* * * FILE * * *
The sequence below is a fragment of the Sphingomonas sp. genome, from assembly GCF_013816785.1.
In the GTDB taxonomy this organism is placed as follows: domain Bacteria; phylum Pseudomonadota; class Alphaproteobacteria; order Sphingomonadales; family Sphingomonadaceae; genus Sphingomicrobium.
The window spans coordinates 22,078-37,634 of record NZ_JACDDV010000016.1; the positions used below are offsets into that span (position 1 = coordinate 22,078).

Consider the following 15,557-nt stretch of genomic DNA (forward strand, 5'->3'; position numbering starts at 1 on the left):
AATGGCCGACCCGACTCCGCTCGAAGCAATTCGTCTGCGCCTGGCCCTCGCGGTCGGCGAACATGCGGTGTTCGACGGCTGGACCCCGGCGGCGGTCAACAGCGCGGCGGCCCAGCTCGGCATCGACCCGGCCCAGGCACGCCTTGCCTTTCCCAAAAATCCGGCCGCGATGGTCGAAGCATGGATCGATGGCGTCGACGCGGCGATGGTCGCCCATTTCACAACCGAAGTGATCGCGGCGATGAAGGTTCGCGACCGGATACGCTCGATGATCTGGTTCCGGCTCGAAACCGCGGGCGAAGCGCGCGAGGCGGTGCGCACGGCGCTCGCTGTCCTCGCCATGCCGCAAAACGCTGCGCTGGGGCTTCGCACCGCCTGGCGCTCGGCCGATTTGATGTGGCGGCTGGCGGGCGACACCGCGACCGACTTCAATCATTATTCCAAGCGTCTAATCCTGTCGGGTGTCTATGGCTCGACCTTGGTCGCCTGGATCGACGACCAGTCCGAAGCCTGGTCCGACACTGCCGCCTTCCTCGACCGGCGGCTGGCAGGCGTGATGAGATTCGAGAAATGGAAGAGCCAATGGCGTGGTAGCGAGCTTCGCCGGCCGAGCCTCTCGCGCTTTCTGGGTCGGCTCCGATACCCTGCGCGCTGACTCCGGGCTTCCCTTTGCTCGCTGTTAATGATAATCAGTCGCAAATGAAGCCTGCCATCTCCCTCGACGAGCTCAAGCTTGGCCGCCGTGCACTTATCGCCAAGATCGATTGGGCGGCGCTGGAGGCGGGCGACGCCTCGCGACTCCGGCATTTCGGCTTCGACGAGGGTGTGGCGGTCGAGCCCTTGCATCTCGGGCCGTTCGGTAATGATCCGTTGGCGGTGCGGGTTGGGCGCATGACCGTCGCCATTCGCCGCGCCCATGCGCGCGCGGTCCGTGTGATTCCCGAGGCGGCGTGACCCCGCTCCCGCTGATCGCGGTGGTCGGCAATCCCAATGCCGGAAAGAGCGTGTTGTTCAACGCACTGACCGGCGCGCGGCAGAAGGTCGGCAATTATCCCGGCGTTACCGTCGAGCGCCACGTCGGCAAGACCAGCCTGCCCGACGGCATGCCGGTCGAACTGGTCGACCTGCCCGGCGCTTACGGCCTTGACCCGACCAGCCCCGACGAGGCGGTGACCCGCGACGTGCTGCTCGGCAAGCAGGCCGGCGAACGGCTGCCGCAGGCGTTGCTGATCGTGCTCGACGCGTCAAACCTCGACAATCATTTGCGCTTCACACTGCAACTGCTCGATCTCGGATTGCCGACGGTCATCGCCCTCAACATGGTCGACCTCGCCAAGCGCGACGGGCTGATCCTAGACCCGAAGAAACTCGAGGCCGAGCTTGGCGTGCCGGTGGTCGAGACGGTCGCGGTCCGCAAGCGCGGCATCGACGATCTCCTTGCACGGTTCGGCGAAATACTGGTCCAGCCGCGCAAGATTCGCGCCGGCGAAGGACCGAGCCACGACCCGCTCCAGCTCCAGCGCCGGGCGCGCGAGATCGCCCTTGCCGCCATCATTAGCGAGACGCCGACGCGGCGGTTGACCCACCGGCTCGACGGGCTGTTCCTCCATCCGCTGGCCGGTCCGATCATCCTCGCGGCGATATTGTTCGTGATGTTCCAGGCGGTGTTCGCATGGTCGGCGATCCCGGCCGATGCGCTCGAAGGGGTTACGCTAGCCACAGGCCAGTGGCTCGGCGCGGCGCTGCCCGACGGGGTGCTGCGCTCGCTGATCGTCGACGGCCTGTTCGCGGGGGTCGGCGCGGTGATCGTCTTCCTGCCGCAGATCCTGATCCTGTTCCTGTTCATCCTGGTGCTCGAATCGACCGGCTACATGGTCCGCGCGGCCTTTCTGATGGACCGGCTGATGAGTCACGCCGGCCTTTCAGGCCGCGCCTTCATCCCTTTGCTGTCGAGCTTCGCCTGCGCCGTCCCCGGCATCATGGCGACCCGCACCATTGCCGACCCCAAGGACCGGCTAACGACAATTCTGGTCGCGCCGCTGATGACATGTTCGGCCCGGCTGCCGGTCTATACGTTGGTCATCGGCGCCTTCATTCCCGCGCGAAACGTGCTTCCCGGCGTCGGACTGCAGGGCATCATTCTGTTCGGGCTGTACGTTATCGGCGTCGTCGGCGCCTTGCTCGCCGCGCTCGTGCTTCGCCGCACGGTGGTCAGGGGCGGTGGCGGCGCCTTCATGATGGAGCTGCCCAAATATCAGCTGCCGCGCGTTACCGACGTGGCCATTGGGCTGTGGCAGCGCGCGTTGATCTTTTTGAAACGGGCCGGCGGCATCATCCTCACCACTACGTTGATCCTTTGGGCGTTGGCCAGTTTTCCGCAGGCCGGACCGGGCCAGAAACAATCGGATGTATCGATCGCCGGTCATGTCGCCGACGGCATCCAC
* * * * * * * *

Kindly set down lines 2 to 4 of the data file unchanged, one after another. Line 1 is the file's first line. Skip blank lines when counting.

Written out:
In the GTDB taxonomy this organism is placed as follows: domain Bacteria; phylum Pseudomonadota; class Alphaproteobacteria; order Sphingomonadales; family Sphingomonadaceae; genus Sphingomicrobium.
The window spans coordinates 22,078-37,634 of record NZ_JACDDV010000016.1; the positions used below are offsets into that span (position 1 = coordinate 22,078).

Consider the following 15,557-nt stretch of genomic DNA (forward strand, 5'->3'; position numbering starts at 1 on the left):